When the day came, I decided I was going to go out there and do my best. I’ve always loved the marathon as a spectator, found it to be one of the most joyful days to live in the community of Chicago, and I decided to let my love of the event carry me through as many miles as I could muster. At the starting line, I still carried some of my guilt at being unprepared—felt a bit of a fraud. Once we got started, though, that was forgotten. I was fully taken up in the spirit of the day, the spectators, and the gleeful energy of my fellow runners. Training got me through the first 8 miles, the support of spectators got me through the next 4, and previously-untapped stores of gumption got me through 3 more. At mile 15, I thought “well, this was a lot further than I expected to make it, I think it’s time to go.”

So what happens when you quit the marathon? For one thing, everyone is incredibly nice to you. You approach a medical tent, where you are greeted by medical professionals who are volunteering their time (which is so wonderful of them). They make sure you’re ok. You assure them that you’re fine, you’re just ready to quit now. They tell you that you did a great job and made it further than they could have. You are grateful for this validation but still feel sad that you’ve so totally botched your first (only? That’s a question for another post) marathon.

The other quitters and I were put on a school bus to take us back to Grant Park. The mood on the bus is subdued, some people are clearly physically hurting. Others are hurting in spirit. A woman behind me talked about how she hadn’t gotten enough sleep, how she knew when she started the race that she wasn’t going to make it. Her voice was emotional. I wanted to get up in the front of the bus and shout to everyone “Hey! Don’t be sad about this! We did something great! Celebrate the miles you did finish! This bus should be a party right now! YO THE FIRST DUDE TO DO THIS DIED, LET’S TRY TO PUT THIS IN PERSPECTIVE.”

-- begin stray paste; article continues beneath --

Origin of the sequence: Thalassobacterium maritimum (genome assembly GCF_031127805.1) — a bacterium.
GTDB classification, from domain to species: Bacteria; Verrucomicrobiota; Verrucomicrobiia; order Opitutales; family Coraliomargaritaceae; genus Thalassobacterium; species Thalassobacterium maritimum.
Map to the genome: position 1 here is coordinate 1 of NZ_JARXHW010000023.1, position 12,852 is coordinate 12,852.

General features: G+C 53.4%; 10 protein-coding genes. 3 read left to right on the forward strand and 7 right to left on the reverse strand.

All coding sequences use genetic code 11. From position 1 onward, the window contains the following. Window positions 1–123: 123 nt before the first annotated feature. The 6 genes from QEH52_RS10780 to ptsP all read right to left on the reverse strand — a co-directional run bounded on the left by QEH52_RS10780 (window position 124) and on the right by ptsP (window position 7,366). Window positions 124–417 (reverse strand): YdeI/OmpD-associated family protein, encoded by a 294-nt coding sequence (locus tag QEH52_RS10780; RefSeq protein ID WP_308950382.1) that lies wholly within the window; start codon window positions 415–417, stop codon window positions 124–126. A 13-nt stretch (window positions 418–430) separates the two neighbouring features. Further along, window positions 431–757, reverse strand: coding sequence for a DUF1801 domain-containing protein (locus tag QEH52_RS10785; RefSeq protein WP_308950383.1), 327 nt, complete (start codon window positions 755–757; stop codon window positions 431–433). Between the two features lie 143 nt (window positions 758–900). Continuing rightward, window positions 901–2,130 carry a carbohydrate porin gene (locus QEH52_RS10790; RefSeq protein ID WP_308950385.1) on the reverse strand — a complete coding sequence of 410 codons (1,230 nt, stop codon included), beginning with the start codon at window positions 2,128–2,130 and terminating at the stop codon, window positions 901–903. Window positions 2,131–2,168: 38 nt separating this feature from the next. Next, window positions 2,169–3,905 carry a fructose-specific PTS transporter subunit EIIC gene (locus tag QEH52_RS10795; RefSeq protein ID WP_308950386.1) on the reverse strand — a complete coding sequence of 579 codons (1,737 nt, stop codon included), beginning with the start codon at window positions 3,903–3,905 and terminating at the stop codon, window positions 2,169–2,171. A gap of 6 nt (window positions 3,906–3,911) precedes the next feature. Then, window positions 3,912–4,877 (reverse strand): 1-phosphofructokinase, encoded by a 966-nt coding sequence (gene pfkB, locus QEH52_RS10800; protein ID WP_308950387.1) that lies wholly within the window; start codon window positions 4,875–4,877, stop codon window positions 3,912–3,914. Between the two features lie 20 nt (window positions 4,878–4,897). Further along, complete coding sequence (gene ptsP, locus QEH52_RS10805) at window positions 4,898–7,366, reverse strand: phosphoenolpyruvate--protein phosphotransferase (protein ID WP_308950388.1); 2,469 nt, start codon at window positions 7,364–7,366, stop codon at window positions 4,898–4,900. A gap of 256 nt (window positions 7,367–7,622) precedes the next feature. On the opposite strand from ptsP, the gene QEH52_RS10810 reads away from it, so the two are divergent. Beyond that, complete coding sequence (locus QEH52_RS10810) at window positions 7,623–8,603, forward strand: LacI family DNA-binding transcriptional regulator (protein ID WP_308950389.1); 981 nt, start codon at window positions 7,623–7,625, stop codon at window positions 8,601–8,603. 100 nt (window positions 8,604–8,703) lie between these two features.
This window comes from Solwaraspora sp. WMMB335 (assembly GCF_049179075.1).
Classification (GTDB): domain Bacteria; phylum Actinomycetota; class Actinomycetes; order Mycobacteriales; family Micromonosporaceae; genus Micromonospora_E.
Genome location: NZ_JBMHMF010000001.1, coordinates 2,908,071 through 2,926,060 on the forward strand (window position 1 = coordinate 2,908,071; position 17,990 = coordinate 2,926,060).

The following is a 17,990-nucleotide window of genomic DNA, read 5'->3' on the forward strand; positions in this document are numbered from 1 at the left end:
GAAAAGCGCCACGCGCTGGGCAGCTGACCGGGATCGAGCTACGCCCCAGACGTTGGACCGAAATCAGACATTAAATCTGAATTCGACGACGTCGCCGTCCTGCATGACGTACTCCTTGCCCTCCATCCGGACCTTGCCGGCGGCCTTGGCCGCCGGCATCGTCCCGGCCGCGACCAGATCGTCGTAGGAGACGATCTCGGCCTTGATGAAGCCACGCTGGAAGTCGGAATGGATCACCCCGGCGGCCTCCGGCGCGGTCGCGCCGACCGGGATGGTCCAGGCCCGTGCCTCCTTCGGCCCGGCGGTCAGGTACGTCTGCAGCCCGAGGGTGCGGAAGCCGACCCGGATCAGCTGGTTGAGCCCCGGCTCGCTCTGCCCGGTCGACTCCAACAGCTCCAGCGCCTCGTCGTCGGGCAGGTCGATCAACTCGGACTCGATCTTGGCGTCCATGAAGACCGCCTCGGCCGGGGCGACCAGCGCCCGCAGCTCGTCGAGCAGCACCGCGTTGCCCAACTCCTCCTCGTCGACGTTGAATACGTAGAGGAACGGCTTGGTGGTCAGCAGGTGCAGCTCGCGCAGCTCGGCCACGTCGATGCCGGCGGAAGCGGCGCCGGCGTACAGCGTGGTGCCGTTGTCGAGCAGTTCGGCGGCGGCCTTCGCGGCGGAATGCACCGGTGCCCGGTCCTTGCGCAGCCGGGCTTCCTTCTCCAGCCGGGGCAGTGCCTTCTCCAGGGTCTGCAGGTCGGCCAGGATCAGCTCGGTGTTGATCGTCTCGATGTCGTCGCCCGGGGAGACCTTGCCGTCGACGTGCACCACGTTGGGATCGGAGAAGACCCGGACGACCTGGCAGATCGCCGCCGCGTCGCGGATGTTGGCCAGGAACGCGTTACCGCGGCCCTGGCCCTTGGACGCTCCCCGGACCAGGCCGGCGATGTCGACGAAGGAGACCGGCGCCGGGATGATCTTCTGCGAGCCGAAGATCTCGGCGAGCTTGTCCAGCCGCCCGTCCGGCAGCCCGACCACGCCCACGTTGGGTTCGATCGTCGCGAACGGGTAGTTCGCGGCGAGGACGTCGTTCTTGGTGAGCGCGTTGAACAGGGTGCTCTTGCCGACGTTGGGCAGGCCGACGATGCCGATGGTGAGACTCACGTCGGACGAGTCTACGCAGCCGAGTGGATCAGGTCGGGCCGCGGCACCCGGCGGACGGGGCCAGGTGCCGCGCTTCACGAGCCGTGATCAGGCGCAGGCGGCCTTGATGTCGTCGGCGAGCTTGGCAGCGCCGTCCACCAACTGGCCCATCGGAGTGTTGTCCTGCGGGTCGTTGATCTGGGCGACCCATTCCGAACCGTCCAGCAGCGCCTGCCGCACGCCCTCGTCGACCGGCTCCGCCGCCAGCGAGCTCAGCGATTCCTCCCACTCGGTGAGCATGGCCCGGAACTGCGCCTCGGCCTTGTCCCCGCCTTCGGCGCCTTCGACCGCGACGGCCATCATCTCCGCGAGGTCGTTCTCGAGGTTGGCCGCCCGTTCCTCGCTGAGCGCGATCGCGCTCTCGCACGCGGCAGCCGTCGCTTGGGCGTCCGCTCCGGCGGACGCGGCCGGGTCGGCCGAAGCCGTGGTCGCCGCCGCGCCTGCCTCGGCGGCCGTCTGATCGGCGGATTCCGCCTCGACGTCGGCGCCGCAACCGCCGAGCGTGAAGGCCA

But serious runners tend to be pretty serious people. Maybe THAT’S where I went wrong, way before that Saturday in Begur; I’m just not serious enough for the marathon. Not yet, anyway.

In spite of falling short, I’m still glad I went out to race that day. That 15 miles deepened love for my city, for my fellow runners, and most especially for the kind, capable, volunteers and staff who made me feel like my accomplishment mattered. They (the inspirational memes that collect on “fitness” Pinterest boards) say that in racing, the only person you’re really trying to beat is the voice inside that says you can’t do it. They’re right.

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Filed under Chicago, Reflections, Running